Last year alone, more than 33,000 people across the nation died from opioid overdoses, including prescription drugs and heroin. On Radio Times last month, Jeanmarie Perrone, MD, a professor of Emergency Medicine and director of Medical Toxicology, said Philadelphia is averaging nearly three overdose deaths a day – but the true toll of the problem also includes the many people who survive their overdoses and continue to struggle with addiction.
The trend is also causing an increased concern in patients battling serious illness, whose pain could be managed through the use of opioids.
When Rachel Levine, MD, Pennsylvania’s physician general, spoke to a crowded auditorium in October of last year, she talked about the pain caused by misuse of these vital drugs and what the state is doing to combat the problem. It’s “all hands on deck” at all agencies which can help, she said.
But the first question during the Q&A section that followed came from Erin McMenamin, MSN, CRNP, a registered nurse in Radiation Oncology who sees very sick patients, many of whom experience a great deal of pain. McMenamin told the physician general she remembered what it was like when she first started her career as a nurse, before opioids were readily prescribed. She recalled the pain she witnessed and how drastically things changed for the better when the painkillers became easier to prescribe.
Today, however, she said nearly all of the cancer patients she speaks with are afraid of the drugs, citing shocking statistics they’ve read about in the newspaper, tragic stories they’ve seen on the evening news or downright incorrect information they’ve read online.
I’ve written on this blog a bit about opioid abuse (here, here and here). I’m from this area and have seen people I know and love become addicted to painkillers. And as a news consumer, I too have felt anxieties around the drugs build up, so I spoke with McMenamin to learn more about the realities of opioid addiction to understand when it’s safe – and beneficial – to take the drugs, and when you might need to worry.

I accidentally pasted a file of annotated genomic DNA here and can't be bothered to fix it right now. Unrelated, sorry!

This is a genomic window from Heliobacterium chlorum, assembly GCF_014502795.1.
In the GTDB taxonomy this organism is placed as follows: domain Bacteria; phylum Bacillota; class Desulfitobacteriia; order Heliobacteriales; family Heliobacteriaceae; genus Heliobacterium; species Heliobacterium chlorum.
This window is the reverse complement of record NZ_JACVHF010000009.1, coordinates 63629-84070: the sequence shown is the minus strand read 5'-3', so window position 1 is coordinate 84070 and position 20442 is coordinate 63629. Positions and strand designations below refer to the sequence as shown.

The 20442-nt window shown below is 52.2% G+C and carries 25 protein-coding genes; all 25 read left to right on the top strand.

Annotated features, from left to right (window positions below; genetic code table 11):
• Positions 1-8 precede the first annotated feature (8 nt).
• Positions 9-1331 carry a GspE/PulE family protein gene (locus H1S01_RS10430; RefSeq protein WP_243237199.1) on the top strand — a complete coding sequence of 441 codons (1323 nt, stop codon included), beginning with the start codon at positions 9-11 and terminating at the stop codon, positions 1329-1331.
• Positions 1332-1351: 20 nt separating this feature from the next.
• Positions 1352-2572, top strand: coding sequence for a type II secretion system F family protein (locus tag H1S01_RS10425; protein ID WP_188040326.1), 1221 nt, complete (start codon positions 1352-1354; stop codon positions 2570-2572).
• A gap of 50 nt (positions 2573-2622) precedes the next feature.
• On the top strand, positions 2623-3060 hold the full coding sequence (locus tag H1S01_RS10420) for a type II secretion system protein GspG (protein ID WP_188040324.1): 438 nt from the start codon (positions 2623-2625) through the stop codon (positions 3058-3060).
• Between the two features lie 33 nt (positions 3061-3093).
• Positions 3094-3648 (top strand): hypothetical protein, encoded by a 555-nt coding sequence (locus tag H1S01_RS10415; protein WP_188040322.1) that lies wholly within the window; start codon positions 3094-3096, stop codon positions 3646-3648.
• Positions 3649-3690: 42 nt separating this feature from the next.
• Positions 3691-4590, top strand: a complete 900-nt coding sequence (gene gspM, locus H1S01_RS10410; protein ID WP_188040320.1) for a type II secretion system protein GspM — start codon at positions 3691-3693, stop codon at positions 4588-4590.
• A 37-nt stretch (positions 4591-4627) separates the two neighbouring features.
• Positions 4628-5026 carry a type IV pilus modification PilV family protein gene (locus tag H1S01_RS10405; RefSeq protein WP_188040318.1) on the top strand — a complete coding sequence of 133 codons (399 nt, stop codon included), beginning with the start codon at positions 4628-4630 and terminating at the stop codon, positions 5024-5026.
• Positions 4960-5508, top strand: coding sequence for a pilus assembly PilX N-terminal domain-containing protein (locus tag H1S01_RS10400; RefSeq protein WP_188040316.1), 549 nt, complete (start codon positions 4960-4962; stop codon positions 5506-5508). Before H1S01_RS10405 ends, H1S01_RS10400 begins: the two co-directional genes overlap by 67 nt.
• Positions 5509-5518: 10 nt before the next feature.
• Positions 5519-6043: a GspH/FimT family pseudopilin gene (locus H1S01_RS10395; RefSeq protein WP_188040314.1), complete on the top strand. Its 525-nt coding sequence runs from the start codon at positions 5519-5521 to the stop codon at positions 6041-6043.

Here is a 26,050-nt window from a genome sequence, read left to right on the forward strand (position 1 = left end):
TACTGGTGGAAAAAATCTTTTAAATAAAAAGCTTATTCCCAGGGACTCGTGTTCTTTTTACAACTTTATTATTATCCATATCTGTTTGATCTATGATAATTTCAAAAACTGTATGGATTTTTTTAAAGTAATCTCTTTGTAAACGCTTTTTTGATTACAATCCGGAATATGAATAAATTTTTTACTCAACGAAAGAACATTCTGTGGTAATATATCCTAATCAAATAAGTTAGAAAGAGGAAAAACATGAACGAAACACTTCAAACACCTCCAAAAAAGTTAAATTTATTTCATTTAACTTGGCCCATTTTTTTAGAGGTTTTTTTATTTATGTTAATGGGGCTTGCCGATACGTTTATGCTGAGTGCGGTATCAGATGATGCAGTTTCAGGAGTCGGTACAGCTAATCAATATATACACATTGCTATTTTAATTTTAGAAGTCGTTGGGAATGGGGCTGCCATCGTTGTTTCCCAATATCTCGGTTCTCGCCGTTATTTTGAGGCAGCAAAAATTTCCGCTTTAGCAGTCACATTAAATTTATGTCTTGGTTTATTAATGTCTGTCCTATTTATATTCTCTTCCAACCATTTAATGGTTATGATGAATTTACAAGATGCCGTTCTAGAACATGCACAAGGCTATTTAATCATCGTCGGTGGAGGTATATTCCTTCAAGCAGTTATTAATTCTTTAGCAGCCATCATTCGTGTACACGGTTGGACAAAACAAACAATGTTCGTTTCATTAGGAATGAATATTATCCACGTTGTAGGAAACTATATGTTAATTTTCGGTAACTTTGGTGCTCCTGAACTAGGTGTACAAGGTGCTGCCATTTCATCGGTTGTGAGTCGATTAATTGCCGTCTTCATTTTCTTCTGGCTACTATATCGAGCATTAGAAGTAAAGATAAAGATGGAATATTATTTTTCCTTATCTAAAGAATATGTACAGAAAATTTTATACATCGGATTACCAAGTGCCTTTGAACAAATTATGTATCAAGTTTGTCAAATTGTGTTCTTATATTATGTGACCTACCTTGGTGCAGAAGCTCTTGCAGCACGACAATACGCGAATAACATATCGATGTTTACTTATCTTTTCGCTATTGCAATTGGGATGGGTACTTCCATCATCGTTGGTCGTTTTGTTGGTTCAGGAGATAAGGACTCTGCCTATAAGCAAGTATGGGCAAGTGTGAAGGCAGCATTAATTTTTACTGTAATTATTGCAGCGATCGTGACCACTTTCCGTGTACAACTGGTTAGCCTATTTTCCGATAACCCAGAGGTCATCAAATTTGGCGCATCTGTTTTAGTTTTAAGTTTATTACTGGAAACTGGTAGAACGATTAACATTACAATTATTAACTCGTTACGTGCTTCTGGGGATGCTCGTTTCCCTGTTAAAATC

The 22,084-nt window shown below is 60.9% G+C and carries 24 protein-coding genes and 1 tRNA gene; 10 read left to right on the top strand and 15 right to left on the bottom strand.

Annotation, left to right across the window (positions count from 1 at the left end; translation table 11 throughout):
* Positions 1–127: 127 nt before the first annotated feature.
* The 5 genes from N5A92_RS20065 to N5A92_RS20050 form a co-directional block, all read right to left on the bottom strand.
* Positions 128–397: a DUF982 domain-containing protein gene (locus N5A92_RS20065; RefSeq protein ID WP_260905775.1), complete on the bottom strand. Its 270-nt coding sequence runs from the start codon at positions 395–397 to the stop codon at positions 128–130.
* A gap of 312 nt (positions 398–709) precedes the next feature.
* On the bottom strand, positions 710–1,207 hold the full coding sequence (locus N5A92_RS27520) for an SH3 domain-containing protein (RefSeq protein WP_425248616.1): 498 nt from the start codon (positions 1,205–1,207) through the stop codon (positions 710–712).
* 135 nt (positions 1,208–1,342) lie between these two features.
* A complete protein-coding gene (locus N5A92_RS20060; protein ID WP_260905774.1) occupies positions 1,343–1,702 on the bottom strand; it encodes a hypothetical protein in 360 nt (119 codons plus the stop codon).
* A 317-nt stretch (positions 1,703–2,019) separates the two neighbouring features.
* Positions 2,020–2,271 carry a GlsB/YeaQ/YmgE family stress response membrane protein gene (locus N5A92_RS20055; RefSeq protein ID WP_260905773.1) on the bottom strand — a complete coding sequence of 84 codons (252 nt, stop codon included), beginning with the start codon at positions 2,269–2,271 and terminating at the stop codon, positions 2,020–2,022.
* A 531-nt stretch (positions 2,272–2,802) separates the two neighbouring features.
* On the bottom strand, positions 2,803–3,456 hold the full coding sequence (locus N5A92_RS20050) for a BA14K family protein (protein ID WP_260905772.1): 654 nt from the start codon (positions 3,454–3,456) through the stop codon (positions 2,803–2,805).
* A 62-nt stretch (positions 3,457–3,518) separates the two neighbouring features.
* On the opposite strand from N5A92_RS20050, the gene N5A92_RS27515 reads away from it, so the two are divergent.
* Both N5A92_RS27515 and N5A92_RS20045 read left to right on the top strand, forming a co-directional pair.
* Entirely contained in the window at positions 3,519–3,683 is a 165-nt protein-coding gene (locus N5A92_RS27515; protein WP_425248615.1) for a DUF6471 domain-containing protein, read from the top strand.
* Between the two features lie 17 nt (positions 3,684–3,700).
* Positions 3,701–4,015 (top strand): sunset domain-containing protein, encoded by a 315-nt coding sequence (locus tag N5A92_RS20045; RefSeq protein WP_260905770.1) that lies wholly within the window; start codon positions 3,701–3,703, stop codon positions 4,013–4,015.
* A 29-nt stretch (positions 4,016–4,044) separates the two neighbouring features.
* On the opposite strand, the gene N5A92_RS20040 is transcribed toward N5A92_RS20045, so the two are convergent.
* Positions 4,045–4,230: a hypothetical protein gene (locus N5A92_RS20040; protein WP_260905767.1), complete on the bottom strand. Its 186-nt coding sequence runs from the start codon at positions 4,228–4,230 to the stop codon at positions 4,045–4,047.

McMenamin said some cancer patients have always been wary of the drugs—some were naturally worried, and some had entered treatment as addicts and were fearful of relapse—but it was never like it is now.
“Nearly 100 percent of the patients diagnosed with cancer I see have concerns about addiction and are very hesitant to take opioids to treat their cancer or treatment related pain,” she said.
As the addiction is the root of the fears, McMenamin said it’s crucial that patients – and the general public – learn the appropriate definition of addiction and the distinction between addiction and dependence. Addiction is a psychological dependence that causes users to continue using, despite great harm the drug may cause them. Dependence, on the other hand, is purely physical and natural, and can be treated.
Cancer and chronic pain patients who use opioids as intended are categorically not addicts, McMenamin said.
“Addiction is a psychological need for the drug, presented through compulsive use, using it despite harm, and craving it—in essence, using it to get high,” she said. “That does not describe a typical cancer or chronic pain patient.”
Dependence is likely to occur in patients who take opioids regularly for even just a week, but medical professionals who prescribe the drugs are attuned to the risks and know how to appropriately wean patients when the time comes.
Education is vital to combatting patient anxieties around the drugs, according to the veteran nurse.
“We discuss with patients how opioids work, the correct definition of addiction and the importance of treating pain,” McMenamin said. “There is literature that demonstrates how the brain changes if pain goes untreated. Basically, when it experiences chronic pain, the brain makes sub-cellular changes that result in the awareness of pain at a lower threshold. It’s a concept called plasticity.”
While opioid abuse is a very real problem affecting innumerable people across the nation and here in the greater Philadelphia region, the medications remain a critical part of treatment for many patients, patients who are growing increasingly—and unnecessarily—afraid of their new prescription.